A man gardening

William Henry Hunt: Country People

24 June  – 17 September 2017

★★★★ Time Out

★★★★  ‘beautifully idyllic’ Londonist

a delight’  The Times

This focused display of 20 drawings and watercolours was the first exhibition to investigate William Henry Hunt’s depiction of rural figures in his work of the 1820s and 1830s. It took its lead from a watercolour in The Courtauld Gallery’s permanent collection, The Head Gardener, which was shown alongside significant loans from institutions and private collections.

William Henry Hunt (1790–1864) was one of the most prolific and admired watercolourists of the Victorian period. From 1814 he exhibited at the Old Water-Colour Society, where he was admired for his bold and innovative watercolour technique. His work was extensively collected in his lifetime, particularly the intricate still lifes of flowers, fruit and feathers that earned him the nickname ‘Bird’s Nest’ Hunt. While his large rural genre subjects have always been highly prized, less well known are his single figures of country men and women, often observed in their home or place of work. These were painted mostly between 1825 and 1845, during a period of rapid agricultural development and social change, both in cities and the countryside. They raise questions about the identity and status, and the changing relationship with rural labour and the land during his lifetime – changes that are reflected also in the literature of the period. Hunt was a Londoner, born near Covent Garden, who brought a metropolitan eye to the land and the people who make their living from it.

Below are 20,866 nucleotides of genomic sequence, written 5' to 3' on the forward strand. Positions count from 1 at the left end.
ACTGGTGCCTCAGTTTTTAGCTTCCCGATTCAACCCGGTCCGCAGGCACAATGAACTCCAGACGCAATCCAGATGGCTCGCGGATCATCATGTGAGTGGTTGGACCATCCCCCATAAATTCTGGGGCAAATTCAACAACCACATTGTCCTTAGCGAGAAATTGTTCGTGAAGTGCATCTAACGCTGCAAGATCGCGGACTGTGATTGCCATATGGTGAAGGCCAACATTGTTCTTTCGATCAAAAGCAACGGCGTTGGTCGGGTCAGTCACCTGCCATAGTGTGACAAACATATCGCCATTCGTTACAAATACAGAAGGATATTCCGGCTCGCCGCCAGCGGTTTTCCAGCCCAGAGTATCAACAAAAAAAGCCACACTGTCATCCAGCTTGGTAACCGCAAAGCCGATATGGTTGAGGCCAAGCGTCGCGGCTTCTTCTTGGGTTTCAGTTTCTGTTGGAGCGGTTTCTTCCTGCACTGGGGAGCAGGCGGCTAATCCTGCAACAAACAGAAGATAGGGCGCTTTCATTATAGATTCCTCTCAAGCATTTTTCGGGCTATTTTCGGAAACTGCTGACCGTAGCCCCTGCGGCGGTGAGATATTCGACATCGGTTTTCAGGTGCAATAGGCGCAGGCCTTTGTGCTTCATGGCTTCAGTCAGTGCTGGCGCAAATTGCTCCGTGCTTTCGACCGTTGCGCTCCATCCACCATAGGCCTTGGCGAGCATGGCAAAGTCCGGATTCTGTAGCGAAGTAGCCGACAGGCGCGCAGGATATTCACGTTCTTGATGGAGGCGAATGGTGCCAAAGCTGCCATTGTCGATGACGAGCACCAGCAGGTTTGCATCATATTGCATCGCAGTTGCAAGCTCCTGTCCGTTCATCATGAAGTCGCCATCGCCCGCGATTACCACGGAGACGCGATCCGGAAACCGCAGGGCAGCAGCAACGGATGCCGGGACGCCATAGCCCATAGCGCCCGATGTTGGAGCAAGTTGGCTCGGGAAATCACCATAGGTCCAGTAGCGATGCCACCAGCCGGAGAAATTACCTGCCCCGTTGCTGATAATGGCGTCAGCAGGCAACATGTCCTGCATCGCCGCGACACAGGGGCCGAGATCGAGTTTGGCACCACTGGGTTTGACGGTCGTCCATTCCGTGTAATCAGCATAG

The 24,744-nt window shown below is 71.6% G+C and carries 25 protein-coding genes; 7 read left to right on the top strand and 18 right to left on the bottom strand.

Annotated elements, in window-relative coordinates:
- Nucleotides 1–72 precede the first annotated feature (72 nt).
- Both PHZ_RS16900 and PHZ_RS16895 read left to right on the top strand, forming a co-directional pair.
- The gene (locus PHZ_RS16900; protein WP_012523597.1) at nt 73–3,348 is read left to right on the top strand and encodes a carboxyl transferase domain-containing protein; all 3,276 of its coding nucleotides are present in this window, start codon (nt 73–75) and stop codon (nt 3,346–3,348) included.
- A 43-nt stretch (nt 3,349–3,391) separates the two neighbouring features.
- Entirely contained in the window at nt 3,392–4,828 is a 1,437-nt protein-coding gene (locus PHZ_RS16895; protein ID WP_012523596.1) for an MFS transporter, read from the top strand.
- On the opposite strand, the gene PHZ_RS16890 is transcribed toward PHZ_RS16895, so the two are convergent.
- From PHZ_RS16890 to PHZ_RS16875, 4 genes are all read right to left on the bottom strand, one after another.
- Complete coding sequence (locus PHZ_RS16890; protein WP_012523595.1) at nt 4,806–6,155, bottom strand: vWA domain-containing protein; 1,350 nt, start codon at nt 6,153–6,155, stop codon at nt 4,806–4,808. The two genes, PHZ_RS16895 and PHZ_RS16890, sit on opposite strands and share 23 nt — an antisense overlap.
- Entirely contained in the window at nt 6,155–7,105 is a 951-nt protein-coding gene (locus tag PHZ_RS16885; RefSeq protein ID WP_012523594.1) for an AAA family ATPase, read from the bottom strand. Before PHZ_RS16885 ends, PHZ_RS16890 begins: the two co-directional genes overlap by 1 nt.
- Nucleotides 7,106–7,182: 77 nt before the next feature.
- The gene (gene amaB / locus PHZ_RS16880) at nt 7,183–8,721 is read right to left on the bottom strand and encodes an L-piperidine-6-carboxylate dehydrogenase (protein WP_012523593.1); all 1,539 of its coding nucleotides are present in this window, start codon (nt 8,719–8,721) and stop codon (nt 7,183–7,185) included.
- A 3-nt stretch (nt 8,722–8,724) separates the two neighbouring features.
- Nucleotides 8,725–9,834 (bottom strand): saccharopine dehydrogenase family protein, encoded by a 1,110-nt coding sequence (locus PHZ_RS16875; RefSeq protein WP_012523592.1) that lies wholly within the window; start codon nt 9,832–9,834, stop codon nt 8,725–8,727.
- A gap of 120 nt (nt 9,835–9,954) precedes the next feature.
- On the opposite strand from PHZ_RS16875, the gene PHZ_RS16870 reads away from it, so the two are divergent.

Hunt gives us an appealing vision of a rural society of dignified individuals. Typical country characters are depicted in several key works including The Broom GathererThe Vegetable Man, and The Miller in his Mill. Several of Hunt’s rural figures portray staff on landed estates, such as that of the Earls of Essex. He had a remarkable talent for finding appealing textures and colours in humble interiors, fruit and dead game as well as in homespun clothing and leather boots. But it is, above all, the humanity of his sympathetic portrayals of these country people, beautifully rendered in watercolour, that makes them remarkable. For Ruskin, a later champion of Hunt’s work, these watercolours were ‘virtually faultless’.